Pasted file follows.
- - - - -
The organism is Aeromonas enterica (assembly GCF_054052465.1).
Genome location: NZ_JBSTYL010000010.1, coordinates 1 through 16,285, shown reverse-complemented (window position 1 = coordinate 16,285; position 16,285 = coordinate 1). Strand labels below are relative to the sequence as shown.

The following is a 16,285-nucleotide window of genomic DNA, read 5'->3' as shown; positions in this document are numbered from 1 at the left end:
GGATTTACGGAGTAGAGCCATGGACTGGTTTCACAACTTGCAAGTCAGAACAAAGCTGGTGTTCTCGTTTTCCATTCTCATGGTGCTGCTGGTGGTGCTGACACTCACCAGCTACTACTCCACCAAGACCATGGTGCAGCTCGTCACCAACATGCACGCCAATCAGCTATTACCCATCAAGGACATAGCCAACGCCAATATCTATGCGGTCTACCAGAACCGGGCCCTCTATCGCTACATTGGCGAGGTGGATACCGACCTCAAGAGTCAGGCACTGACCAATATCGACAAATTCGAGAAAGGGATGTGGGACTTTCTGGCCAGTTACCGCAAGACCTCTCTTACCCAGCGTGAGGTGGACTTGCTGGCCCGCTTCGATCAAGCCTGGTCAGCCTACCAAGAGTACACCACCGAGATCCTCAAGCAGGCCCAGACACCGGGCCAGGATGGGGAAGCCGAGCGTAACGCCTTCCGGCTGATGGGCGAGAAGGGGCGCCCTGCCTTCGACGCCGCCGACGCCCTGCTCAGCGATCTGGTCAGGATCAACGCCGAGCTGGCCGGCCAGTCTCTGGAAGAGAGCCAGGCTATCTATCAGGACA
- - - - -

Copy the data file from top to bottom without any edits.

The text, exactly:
The organism is Aeromonas enterica (assembly GCF_054052465.1).
Genome location: NZ_JBSTYL010000010.1, coordinates 1 through 16,285, shown reverse-complemented (window position 1 = coordinate 16,285; position 16,285 = coordinate 1). Strand labels below are relative to the sequence as shown.

The following is a 16,285-nucleotide window of genomic DNA, read 5'->3' as shown; positions in this document are numbered from 1 at the left end:
GGATTTACGGAGTAGAGCCATGGACTGGTTTCACAACTTGCAAGTCAGAACAAAGCTGGTGTTCTCGTTTTCCATTCTCATGGTGCTGCTGGTGGTGCTGACACTCACCAGCTACTACTCCACCAAGACCATGGTGCAGCTCGTCACCAACATGCACGCCAATCAGCTATTACCCATCAAGGACATAGCCAACGCCAATATCTATGCGGTCTACCAGAACCGGGCCCTCTATCGCTACATTGGCGAGGTGGATACCGACCTCAAGAGTCAGGCACTGACCAATATCGACAAATTCGAGAAAGGGATGTGGGACTTTCTGGCCAGTTACCGCAAGACCTCTCTTACCCAGCGTGAGGTGGACTTGCTGGCCCGCTTCGATCAAGCCTGGTCAGCCTACCAAGAGTACACCACCGAGATCCTCAAGCAGGCCCAGACACCGGGCCAGGATGGGGAAGCCGAGCGTAACGCCTTCCGGCTGATGGGCGAGAAGGGGCGCCCTGCCTTCGACGCCGCCGACGCCCTGCTCAGCGATCTGGTCAGGATCAACGCCGAGCTGGCCGGCCAGTCTCTGGAAGAGAGCCAGGCTATCTATCAGGACA